Do you wonder if a job sharing your passion for your traditional lands and waters is for you?
If most of these statements apply then you could enjoy a job in tourism and recreation.
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What’s It All About?
Tourism and recreation workers may work as Indigenous guides, travel counsellors, sales and service workers, front desk agents, boat operators, or conference and event planners. Some guides lead visitors to popular sites and remote areas, sharing their knowledge on topics such as medicinal plants, culturally modified trees or petroglyphs. Others organize trips for tourists and resort guests, and may also plan and book transportation, prepare food using locally sourced or wild foraged ingredients, tell stories, and teach lessons.
This segment of the tourism industry is called Indigenous tourism and also ecotourism.
Many tourism workers work for tour operators, resorts, attractions, and other businesses, where the environment is always changing. Others are self-employed, and have a variety of skills to help them be successful.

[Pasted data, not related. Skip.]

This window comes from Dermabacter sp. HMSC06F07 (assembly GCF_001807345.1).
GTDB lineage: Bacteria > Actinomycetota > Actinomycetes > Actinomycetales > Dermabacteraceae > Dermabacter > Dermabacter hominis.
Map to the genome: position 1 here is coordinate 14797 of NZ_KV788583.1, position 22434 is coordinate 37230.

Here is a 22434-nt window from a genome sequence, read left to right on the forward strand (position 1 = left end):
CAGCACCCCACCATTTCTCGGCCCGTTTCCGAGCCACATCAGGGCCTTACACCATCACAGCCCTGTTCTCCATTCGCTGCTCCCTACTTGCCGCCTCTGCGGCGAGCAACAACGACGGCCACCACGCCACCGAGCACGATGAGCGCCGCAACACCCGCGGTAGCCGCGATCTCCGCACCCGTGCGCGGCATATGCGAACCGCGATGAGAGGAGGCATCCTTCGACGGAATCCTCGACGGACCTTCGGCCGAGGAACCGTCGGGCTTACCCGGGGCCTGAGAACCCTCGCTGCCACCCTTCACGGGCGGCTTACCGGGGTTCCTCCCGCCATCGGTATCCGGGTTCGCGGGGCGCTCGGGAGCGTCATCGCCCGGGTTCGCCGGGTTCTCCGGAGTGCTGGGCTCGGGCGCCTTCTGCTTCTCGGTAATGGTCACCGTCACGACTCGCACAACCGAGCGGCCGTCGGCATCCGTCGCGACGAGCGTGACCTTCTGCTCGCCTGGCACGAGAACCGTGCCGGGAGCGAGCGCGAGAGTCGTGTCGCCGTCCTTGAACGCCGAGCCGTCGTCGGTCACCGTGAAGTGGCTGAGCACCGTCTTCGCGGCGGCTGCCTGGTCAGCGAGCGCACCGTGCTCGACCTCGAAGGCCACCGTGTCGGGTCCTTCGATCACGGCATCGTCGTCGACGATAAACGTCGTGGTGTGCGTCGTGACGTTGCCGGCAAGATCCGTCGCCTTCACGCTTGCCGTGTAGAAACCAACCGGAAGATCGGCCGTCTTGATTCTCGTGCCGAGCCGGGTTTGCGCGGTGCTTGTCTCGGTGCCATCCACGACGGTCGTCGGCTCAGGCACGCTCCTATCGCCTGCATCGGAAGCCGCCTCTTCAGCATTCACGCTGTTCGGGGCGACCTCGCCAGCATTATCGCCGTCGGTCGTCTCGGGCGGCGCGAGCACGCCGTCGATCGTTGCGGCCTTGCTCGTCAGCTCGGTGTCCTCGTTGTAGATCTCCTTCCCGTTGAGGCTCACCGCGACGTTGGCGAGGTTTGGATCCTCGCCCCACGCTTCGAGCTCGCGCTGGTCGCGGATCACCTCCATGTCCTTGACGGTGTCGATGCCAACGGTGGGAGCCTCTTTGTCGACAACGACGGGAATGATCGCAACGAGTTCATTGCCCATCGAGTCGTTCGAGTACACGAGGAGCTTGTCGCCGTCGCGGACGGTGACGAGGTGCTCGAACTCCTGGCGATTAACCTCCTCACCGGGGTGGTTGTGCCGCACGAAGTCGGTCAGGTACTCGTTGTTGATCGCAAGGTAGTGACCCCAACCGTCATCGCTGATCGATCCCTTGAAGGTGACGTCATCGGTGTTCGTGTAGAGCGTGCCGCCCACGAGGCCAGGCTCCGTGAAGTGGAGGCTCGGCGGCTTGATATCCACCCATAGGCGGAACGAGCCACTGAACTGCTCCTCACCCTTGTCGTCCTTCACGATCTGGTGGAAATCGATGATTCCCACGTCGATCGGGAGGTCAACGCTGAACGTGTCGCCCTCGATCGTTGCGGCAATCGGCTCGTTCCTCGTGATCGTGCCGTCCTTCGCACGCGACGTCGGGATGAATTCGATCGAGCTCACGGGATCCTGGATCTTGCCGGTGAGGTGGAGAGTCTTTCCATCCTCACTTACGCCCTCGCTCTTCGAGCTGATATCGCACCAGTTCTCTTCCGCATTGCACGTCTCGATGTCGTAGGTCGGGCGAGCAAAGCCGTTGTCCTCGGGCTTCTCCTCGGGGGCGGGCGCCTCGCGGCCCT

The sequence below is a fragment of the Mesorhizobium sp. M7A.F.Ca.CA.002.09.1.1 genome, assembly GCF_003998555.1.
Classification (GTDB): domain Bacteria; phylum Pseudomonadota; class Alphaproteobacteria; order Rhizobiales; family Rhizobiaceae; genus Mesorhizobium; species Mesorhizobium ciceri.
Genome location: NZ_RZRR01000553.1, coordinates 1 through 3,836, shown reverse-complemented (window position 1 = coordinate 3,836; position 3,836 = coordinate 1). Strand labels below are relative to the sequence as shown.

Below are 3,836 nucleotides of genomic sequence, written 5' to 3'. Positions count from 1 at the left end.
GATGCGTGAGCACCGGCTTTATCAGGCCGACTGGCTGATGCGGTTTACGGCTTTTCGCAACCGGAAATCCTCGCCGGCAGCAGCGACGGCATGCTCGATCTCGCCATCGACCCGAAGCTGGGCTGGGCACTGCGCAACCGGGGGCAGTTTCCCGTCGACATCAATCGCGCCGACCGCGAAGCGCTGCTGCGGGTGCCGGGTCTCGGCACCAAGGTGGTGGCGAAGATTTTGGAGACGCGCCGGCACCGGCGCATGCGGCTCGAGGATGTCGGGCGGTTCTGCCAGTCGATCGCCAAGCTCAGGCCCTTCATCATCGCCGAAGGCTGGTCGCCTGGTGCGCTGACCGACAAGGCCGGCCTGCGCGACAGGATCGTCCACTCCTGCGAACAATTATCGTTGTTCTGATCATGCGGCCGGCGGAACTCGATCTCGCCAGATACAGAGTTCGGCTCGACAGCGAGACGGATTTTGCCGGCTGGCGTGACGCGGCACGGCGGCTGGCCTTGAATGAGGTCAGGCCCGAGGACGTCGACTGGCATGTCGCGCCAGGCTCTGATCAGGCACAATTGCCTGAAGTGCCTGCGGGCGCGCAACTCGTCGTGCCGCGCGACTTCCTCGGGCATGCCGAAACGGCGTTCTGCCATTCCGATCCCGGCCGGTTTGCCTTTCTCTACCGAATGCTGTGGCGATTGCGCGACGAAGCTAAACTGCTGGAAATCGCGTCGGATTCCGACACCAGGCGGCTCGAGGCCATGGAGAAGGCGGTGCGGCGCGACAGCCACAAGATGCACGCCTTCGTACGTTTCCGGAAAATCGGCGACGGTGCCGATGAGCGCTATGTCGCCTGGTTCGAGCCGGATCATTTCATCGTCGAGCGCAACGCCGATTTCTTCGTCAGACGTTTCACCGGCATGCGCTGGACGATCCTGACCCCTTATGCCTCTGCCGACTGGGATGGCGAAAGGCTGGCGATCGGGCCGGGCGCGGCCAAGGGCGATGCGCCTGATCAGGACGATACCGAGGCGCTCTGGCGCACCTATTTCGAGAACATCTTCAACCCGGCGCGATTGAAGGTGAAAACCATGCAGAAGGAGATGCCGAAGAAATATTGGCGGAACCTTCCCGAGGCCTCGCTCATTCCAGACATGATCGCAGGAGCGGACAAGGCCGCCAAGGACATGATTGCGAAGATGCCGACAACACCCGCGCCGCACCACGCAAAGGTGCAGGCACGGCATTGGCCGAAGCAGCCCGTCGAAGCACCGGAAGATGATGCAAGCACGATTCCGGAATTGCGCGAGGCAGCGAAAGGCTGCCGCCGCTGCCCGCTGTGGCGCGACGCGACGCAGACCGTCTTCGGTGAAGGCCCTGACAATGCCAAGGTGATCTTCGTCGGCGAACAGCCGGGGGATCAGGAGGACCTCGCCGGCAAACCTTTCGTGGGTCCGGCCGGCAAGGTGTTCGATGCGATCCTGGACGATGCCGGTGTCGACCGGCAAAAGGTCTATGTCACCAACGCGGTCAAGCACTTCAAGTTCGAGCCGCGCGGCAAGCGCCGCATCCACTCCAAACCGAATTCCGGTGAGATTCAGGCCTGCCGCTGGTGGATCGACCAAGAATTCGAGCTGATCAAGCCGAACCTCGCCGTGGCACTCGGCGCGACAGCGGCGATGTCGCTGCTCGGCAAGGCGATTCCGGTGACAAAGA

Deckhand in British Columbia. (2022, April 8). Government of Canada Job Bank. Retrieved May 7, 2022, from
Deck officers, water transport. (2021, March 25). WorkBC Job Bank. Retrieved May 7, 2022, from
Hotel front desk clerks. (2021, March 25). WorkBC Job Bank. Retrieved May 7, 2022, from https://www.workbc.ca/Jobs-Careers/Explore-Careers/Browse-Career-Profile/6525
Outdoor Sport and Recreational Guides. (2021, April 15). WorkBC Job Bank. Retrieved May 7, 2022, from https://www.workbc.ca/Jobs-Careers/Explore-Careers/Browse-Career-Profile/6532#earnings-and-outlook